The Steven Spielberg film The Post, starring Meryl Streep and Tom Hanks, is an excellent resource for working on the press and the media as part of éducation aux médias. It would work very well with the theme for this year's Semaine de la presse à l'école: Where does the news come from?
The Semaine de la presse à l'école is from 19 to 24 March. You can sign up until 7 February, and there is a downloadable teaching pack.
The Post and other films can be used for a sequence with B1-B2-level students on the theme of Lieux et formes du pouvoir.
The trailer for The Post is quite telegraphic. Its difficulty isn't linguistic, but in the cultural references it requires (knowing who Nixon was, references to the Vietnam War, the Pentagon, etc.)
A good approach is to start by showing the trailer without the sound, so pupils can focus on collecting visual clues:
- the White House with the American flag
- newspapers being delivered
- the headline (pause on it) "Vietnam Archive: Pentagon Study Traces 3 Decades of Growing U.S. Involvement" and the date 13 June, 1971.
- Tom Hanks exiting a lift by a sign saying The Washington Post
- Scenes of combat (in Vietnam)
- A board meeting with lots of men in suits and one woman, Meryl Streep
- "Based on a True Story"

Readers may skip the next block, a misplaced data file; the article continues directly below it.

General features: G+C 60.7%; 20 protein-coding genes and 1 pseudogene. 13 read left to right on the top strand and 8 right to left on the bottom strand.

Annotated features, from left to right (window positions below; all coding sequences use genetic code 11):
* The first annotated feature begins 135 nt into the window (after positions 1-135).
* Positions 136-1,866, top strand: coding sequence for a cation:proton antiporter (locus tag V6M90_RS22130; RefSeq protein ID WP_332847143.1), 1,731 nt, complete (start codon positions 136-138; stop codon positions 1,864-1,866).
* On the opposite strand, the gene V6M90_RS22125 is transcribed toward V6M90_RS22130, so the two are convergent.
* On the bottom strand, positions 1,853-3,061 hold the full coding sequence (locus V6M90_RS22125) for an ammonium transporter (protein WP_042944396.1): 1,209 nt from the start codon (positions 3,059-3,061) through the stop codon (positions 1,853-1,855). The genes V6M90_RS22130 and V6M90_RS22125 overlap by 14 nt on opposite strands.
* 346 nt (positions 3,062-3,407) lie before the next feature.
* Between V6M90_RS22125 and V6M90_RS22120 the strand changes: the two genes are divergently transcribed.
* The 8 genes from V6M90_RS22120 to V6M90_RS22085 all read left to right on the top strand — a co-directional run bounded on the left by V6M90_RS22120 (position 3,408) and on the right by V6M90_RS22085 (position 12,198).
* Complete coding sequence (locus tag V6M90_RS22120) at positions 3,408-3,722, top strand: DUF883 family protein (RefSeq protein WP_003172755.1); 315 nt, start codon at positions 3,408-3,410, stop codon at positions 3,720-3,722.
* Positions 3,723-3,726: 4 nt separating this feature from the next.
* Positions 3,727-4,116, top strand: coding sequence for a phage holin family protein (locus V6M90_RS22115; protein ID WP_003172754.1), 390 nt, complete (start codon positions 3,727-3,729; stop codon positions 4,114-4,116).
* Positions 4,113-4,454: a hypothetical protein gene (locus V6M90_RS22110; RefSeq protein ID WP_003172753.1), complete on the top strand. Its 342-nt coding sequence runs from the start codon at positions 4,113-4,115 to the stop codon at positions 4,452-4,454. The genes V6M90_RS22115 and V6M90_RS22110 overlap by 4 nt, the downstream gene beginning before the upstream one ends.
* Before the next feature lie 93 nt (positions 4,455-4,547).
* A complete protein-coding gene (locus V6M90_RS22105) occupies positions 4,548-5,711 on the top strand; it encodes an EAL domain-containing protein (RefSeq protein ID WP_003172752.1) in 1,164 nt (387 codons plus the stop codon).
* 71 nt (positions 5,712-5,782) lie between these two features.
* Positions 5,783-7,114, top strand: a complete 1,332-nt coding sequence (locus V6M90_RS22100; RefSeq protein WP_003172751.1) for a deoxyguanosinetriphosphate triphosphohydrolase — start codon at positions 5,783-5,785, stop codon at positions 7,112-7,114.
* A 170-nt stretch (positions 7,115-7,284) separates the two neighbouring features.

- A passenger on a plane nervously tapping a cardboard box on the seat next to him
- Journalists in a newsroom looking at a TV news report where we can see a New York Times article behind the newsreader
- Printing presses
- a demonstration
- the outside of the American Stock Exchange
- "the Pentagon study"
After a group discussion to connect the clues and construct hypotheses, you can show the trailer with sound to help confirm or contradict their hypotheses.
At the end of this process, they should have been able to establish the main issues in the trailer, which can form the basis of a discussion: that the context is a newspaper, and that the people who own it and work there have to decide whether or not to go ahead and publish articles based on "government secrets" about the Vietnam War. If they do publish, they face the risk of making the newspaper bankrupt, and legal action.
Pupils can try to find examples of similar situations – such as Wikileaks, Edward Snowden, the Panama and Paradise papers. And they can discuss what they would do.
Beyond The Post
Several other films – documentary or fictionalised versions of true stories – can be used on the same theme. Pupils can be asked to compare and contrast the trailers and/or the situations.
All the President's Men (1976)
As a direct result of the Pentagon Papers affair, The Washington Post was in a position to investigate the Watergate scandal the following year. This classic film stars Robert Redford and Dustin Hoffman as Post reporters Bob Woodward and Carl Bernstein. It is based on their Pulitzer-prizewinning book about the Watergate investigation.
Citizenfour is a documentary about NSA whistleblower Edward Snowden and how a syndicate of investigative reporters worked with him to check out and finally publish stories based on the documents he leaked illegal surveillance of citizens in the U.S. and around the world. It also shows the consequences for Snowden, as he is forced into exile.
The 2016 Best Film Oscar winner tells the true story of how The Boston Globe uncovered the massive scandal of child molestation and cover-up within the local Catholic Archdiocese.
Twentieth Century Fox